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Monday, July 8, 2019

The Perfect Victim

As any author of crime novels and mysteries will tell you, constructing the perfect crime is terrific fun. Creating a conniving villain even better. The more innocent the victim, the more anger we feel at the crime.

When the victim is the perfect victim, our anger spikes to the next level.

What is the perfect victim? For the criminal, a perfect victim is someone who:
  • refuses to admit a crime has been committed. This can stem from a spectrum of reasons from fear of reprisal from the criminal, to embarrassment that they are a victim, to loyalty or a sense of responsibility to the criminal.
  • is confused and doesn't know a crime has been committed 
  • will not bear witness against the criminal regardless of the evidence 
  • forgives the criminal...even after repeated crimes
  • feels helpless and dependent upon the criminal
  • is easily intimidated into silence.
and most importantly...
  • has something that the criminal desperately wants, needs, and feels entitled, a home, art...any number of things...up to and including something as hard to define as a family legacy.
Right about now, readers should be scratching their heads. How could a person be so weak as to let bad things happen to him or her and remain silent?

Right about now, you might be thinking I'm not talking about fiction. You'd be right. Real crimes happen to real people in real life. I'm hurting and I'm mad.

The sad answer is that the perfect victims are the elderly.

And the criminal? Again, sadly, in 60% of the cases, the criminal is a family member.

The perfect crime? Financial abuse.

No family is immune. Fame and wealth are often the bait for the criminal rather than an inoculation against it as the families of Peter Max and Stan Lee discovered. For our aging population, awareness of the crime should decrease it, but Forbes calls financial abuse of the elderly a hidden epidemic.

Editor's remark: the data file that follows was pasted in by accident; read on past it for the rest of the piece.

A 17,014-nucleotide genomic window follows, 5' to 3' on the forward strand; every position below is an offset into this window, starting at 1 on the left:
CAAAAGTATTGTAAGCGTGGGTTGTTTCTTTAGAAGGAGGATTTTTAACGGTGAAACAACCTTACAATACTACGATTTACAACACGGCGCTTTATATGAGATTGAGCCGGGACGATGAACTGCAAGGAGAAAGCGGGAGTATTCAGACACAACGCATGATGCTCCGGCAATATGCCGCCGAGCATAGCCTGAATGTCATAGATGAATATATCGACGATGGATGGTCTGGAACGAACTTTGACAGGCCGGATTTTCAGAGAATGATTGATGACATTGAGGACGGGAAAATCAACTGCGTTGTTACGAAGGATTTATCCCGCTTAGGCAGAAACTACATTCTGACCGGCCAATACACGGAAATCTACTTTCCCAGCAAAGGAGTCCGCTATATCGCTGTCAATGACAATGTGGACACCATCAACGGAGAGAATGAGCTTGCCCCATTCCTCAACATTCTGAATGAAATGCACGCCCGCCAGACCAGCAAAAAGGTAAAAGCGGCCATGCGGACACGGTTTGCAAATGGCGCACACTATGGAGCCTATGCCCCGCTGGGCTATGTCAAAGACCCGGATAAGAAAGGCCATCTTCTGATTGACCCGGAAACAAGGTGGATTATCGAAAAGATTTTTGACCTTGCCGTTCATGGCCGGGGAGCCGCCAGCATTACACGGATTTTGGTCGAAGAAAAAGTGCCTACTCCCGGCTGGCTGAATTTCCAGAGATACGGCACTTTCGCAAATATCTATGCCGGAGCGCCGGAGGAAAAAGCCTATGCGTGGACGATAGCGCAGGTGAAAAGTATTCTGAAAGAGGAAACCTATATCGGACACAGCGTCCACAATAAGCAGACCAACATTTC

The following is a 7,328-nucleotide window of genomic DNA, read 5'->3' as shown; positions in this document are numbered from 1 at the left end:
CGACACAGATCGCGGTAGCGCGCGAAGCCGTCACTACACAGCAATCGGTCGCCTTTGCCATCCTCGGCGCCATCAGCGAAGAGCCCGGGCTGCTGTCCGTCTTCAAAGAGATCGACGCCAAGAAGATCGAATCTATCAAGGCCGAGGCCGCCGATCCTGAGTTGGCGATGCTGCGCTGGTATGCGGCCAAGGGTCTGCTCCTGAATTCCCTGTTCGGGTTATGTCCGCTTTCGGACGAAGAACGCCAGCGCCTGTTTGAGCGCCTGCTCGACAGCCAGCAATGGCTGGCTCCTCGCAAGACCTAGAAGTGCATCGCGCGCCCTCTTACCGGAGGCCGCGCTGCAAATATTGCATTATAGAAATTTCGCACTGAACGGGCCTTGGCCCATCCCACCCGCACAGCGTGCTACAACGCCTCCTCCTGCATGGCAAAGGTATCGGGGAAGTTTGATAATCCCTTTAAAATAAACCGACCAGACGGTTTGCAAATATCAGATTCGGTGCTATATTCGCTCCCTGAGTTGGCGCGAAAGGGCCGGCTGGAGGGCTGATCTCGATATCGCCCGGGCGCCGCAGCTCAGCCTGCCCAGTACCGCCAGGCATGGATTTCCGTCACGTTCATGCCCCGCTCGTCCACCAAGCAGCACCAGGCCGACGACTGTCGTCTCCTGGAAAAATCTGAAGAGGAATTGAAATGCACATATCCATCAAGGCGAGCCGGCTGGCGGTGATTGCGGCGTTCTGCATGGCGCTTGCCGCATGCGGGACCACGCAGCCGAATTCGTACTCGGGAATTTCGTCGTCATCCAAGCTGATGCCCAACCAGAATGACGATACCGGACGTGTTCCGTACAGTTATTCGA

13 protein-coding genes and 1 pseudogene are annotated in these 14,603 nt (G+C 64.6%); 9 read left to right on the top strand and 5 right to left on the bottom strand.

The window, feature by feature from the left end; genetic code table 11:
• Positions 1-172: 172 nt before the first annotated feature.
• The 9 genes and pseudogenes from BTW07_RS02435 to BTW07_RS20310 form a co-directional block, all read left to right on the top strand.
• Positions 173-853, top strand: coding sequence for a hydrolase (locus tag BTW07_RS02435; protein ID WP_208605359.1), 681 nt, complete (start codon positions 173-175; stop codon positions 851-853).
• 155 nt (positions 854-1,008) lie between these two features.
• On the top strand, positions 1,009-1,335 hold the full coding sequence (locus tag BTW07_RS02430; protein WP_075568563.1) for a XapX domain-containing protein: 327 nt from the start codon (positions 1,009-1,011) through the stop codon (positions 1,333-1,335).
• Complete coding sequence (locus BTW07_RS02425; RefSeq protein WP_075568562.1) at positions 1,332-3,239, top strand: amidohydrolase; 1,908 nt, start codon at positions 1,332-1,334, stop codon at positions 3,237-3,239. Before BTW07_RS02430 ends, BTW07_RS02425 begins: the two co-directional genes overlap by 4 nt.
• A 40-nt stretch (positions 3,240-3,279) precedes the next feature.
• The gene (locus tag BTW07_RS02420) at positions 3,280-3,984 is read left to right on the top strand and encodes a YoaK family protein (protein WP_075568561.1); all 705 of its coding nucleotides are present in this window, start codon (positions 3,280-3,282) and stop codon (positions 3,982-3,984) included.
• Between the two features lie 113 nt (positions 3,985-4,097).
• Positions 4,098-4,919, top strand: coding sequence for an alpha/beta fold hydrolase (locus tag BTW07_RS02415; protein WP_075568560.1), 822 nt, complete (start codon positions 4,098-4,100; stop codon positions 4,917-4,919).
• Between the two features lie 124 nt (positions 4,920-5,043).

Financial abuse doesn't get the attention it deserves. The first reason is denial. We would never be the target nor permit a loved one to become a target. Right? Our aging parents would never dream they would fall victim to a phony charity, fake bill, or other solicitation. But when a family member places a stack of documents in front of them for their signature, any number of reasons contribute to that fate-filled signature. Misplaced trust is the most common. We deny the reality that a trusted family member could be a self-serving, self-centered ass who feels entitled to whatever they can take.

The second reason is because it's so darned personal. Families don't like to see a crime. Instead, they see siblings who don't get along, or parents who had "favorites." Maybe "Poor Johnny" received a loan he never repaid. I know plenty of families where the details of the First Bank of Mom and Dad are quietly forgotten long after the debt grew cold. Forget about a paper trail or documents. Trust has a funny way of working against the people we most want to protect.

It's the victims that make my heart bleed. Their love for the criminal blinds them, and many parents place their needs below the needs of their children. The victims are the ones who worked hard and grew a tidy nest egg. They are the ones who instilled in their kids the values of honesty, generosity, and humility only to be repaid by lies, selfishness, and arrogance. 

There is much written about elder abuse and I urge you to learn and talk about it. Learn the signs. Ask questions. Get help. The criminal wins when their crimes go undiscovered, or worse...unreported.

And maybe...just maybe...a small victory would be making one victim a little less perfect.